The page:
The collapse of the New York Giants down the stretch was perhaps the most surprising element of the NFL regular season in 2012. The Giants looked to be coasting home in the NFC East, before they fell apart, watched the Washington Redskins and Dallas Cowboys play for the division title, and the Giants ended up out of the postseason altogether. Was it a temporary swoon or a sign of things to come?
Eli Manning simply has to improve his efficiency in the passing game. The quarterback completed less than 60 percent of his throws, and while New York ranks 11th in yards-per-pass, that’s not high enough to compensate for subpar percentages.
Manning’s protection is arguably the best in the league—no team allowed fewer sacks—so there’s no excuse for him not to play at a high level. Especially when he was a top receiver in Victor Cruz and a quality #2 in Hakeem Nicks to play catch with.
The Giants are at their best when they run the football well, and their rush game was effective last year. The problem is, they didn’t use it nearly enough, ranking in the NFL’s bottom third in rush attempts. There are some injuries on the offensive line that are going to slow them up in the early going, but the season-long goal for head coach Tom Coughlin should be to make the Giant offense again built on power running.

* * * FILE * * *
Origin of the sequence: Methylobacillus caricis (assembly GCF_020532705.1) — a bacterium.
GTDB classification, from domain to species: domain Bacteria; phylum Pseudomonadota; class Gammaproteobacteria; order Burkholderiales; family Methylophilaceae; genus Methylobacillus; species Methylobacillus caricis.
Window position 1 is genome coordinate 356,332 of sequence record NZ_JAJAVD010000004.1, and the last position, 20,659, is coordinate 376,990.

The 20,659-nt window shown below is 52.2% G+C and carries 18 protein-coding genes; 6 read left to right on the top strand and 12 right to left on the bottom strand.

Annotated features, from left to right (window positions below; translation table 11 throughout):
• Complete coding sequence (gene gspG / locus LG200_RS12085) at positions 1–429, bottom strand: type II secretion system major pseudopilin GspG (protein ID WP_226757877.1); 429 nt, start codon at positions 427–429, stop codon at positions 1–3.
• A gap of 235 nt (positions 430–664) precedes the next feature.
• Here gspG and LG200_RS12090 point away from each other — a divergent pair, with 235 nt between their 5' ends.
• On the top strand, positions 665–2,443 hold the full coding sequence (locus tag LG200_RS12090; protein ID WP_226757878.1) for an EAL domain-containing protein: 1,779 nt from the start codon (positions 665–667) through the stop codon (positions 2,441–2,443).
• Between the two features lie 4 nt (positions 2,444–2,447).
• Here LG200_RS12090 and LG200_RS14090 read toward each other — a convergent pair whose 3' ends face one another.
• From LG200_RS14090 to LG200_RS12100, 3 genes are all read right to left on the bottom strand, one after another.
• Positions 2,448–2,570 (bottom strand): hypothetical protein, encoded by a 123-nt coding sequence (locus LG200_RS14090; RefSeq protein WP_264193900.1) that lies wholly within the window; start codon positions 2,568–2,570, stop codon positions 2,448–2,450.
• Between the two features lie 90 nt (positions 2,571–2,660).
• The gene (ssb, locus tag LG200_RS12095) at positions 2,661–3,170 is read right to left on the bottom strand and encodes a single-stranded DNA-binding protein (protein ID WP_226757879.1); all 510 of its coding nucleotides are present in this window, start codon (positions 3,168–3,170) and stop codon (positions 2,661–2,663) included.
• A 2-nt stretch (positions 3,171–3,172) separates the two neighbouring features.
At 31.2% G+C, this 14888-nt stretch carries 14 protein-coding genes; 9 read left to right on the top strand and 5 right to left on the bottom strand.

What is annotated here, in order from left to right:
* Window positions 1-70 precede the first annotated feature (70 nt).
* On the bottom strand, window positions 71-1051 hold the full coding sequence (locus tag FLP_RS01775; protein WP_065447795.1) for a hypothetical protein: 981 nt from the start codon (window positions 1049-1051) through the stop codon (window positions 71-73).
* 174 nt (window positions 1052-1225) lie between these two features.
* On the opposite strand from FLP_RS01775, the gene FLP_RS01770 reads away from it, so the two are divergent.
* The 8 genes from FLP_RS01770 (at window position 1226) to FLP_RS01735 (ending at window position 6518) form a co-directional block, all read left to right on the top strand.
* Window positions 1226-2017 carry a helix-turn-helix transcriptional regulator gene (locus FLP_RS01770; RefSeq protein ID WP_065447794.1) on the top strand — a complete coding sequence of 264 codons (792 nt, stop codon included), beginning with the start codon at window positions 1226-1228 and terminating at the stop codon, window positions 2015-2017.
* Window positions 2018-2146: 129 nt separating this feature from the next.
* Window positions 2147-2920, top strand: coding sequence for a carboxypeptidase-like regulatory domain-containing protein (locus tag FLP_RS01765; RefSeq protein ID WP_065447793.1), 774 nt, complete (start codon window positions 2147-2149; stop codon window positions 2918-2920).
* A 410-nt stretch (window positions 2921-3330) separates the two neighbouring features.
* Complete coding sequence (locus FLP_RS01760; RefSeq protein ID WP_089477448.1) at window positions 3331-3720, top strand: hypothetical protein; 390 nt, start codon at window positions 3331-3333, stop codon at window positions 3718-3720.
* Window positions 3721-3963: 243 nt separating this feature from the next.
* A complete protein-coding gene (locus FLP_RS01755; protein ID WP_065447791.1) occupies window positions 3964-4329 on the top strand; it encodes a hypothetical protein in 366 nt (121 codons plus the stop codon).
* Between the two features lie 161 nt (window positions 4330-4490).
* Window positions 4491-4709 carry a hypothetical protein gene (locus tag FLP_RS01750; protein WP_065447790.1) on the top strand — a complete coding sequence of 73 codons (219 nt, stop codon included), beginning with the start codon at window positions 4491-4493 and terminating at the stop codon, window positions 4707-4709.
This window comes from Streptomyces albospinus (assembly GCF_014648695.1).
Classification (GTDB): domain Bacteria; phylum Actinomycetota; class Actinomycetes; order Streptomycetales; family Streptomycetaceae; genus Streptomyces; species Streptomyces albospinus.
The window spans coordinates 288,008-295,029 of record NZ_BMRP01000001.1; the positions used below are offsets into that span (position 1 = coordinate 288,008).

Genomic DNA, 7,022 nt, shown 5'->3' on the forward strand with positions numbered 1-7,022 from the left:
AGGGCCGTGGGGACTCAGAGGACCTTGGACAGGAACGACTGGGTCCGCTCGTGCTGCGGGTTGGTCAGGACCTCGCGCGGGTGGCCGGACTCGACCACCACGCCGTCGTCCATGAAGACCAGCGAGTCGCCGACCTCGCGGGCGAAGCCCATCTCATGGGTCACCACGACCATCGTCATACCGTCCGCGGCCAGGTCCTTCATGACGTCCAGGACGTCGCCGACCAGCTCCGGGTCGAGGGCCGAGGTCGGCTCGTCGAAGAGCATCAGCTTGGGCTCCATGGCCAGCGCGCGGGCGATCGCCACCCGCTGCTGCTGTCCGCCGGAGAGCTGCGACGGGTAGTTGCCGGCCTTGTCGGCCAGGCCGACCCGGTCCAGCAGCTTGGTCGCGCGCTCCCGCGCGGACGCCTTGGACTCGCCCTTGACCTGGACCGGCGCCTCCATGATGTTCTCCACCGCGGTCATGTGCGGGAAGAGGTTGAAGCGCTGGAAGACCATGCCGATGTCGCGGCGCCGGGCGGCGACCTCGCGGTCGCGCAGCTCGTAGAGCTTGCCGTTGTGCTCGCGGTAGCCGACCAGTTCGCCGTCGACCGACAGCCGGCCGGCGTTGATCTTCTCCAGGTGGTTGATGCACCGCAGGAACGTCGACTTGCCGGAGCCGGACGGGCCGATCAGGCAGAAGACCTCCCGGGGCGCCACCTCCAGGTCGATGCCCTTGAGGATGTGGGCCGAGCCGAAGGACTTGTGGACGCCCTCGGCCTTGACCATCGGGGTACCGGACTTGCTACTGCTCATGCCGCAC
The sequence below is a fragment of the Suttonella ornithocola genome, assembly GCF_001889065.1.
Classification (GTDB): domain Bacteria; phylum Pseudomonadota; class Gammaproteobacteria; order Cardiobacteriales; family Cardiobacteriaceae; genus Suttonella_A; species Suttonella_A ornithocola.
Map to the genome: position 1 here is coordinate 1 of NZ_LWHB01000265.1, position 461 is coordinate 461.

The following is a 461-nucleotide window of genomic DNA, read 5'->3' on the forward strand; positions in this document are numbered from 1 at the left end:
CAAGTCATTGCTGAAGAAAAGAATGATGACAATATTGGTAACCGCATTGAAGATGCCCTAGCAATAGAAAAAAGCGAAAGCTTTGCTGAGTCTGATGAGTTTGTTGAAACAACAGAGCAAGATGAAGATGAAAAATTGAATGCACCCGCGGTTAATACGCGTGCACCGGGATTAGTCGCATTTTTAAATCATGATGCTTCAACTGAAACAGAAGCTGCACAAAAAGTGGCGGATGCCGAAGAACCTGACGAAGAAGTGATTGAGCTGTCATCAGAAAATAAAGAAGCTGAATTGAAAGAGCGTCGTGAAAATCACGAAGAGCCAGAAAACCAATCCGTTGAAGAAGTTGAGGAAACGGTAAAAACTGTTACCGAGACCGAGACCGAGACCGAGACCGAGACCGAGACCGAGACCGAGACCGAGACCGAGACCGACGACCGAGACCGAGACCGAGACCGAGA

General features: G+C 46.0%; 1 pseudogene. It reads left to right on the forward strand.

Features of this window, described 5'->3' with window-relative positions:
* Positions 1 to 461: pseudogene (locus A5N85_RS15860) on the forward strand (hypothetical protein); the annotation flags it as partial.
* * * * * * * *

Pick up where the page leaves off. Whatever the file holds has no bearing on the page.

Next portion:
New York’s defense mastered the art of bending, but not breaking last season. They rank poorly in almost every category, but were above the league average in the one that matters—points allowed. The question is whether that state of affairs can continue, or whether the two disparate parts will eventually meet in the middle.
The answer to that question is going to rest, in large part, on the performance of Jason Pierre-Paul at defensive end. The 24-year-old seemed to be starting a career as one of the game’s best rushers, a true dominant force on the perimeter of a 4-3 scheme. But he slipped to 6 ½ sacks last season. The New York defensive front is still respectable all the way across, including fellow end Justin Tuck. But if they want to be Super Bowl-caliber again, they need someone who can dominate and Pierre-Paul has to be that person.
Las Vegas seems to incline toward the view that the Giants’ late-season slippage was an aberration. Their Over/Under win prop is 9. While that’s not amazingly high, it does require a double-digit win campaign just to cash the Over, and it is narrowly higher than anyone else in the NFC East.
I’d bet 9-7 as the likeliest finish for New York. But the self-imposed rules of TheSportsNotebook’s NFL analysis require me to take a position on the win prop. I view 8-8 more likely than 10-6, but at the same time my respect for Coughlin makes me see a really good year as more likely than a really bad one. I’m going to put my chits on the Over.